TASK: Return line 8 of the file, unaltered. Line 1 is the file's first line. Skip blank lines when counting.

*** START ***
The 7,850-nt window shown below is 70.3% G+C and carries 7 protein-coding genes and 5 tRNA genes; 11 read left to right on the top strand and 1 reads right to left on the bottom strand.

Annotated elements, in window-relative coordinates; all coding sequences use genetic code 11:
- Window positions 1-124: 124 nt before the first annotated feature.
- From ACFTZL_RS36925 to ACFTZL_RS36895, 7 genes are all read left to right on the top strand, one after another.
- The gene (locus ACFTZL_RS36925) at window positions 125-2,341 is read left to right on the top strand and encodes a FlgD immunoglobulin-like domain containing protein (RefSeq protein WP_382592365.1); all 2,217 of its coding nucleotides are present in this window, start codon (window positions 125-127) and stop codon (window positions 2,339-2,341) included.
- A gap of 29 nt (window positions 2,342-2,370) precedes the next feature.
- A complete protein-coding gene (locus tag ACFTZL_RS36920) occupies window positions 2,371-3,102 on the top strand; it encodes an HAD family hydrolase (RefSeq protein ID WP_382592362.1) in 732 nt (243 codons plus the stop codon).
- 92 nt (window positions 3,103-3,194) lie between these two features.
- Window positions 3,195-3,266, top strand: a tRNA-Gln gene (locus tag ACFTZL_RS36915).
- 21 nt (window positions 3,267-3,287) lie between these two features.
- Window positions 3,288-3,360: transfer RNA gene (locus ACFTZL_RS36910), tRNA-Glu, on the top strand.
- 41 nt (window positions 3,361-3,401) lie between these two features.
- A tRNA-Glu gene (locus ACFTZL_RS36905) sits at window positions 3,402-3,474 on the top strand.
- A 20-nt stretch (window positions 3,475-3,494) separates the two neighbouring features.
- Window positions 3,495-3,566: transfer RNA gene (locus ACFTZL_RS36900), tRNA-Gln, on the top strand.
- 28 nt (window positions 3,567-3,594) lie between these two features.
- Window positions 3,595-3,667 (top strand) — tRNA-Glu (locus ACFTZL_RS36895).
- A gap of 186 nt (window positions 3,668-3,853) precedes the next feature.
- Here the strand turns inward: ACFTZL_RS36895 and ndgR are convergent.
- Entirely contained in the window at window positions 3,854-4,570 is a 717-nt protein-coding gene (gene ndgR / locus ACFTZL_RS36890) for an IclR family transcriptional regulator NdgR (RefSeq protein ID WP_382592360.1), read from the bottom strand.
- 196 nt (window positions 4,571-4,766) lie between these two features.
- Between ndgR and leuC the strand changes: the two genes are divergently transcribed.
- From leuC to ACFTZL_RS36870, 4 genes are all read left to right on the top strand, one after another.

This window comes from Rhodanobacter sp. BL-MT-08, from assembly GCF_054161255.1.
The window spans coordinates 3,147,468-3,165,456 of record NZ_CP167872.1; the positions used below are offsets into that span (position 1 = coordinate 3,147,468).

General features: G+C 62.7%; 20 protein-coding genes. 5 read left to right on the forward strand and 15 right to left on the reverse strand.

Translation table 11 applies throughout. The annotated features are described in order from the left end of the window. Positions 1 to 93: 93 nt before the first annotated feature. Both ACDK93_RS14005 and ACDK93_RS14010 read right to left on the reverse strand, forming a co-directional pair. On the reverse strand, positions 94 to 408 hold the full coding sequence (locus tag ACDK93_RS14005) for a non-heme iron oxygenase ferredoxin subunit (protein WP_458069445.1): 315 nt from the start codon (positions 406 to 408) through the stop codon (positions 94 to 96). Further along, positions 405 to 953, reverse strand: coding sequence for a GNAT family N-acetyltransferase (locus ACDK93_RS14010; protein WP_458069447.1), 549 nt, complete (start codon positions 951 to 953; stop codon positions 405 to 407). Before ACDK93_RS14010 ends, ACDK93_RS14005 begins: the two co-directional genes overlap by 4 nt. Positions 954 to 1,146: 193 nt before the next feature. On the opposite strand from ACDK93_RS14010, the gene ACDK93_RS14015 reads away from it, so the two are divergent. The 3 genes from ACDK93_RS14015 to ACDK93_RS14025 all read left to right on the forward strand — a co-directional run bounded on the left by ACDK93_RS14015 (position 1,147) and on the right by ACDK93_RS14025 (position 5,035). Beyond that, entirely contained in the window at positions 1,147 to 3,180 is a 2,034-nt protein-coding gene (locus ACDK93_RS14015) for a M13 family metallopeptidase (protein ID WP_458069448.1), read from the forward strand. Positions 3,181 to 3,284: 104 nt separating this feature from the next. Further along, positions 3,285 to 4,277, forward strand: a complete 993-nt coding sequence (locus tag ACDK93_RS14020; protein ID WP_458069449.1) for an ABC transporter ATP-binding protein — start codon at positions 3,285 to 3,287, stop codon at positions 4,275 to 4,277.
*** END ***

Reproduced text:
- 92 nt (window positions 3,103-3,194) lie between these two features.